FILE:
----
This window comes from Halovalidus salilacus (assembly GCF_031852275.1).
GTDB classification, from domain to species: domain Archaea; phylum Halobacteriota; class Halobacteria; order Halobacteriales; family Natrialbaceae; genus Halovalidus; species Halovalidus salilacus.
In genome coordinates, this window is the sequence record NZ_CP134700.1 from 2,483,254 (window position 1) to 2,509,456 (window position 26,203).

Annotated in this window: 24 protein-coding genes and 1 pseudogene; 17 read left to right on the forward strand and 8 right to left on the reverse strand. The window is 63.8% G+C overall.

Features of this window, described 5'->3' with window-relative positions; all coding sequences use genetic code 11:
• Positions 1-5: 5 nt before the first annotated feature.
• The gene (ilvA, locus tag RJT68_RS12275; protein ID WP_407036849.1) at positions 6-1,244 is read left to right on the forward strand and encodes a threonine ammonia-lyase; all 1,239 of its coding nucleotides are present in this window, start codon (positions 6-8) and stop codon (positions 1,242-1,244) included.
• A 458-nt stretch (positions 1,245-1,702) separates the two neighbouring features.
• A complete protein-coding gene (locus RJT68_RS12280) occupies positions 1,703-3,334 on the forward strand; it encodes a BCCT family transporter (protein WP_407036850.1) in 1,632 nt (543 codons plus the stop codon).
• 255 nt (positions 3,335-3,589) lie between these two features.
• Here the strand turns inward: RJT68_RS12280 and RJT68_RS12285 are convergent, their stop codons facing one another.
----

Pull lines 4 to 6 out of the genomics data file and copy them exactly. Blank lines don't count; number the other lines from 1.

Annotated in this window: 24 protein-coding genes and 1 pseudogene; 17 read left to right on the forward strand and 8 right to left on the reverse strand. The window is 63.8% G+C overall.

Features of this window, described 5'->3' with window-relative positions; all coding sequences use genetic code 11:
• Positions 1-5: 5 nt before the first annotated feature.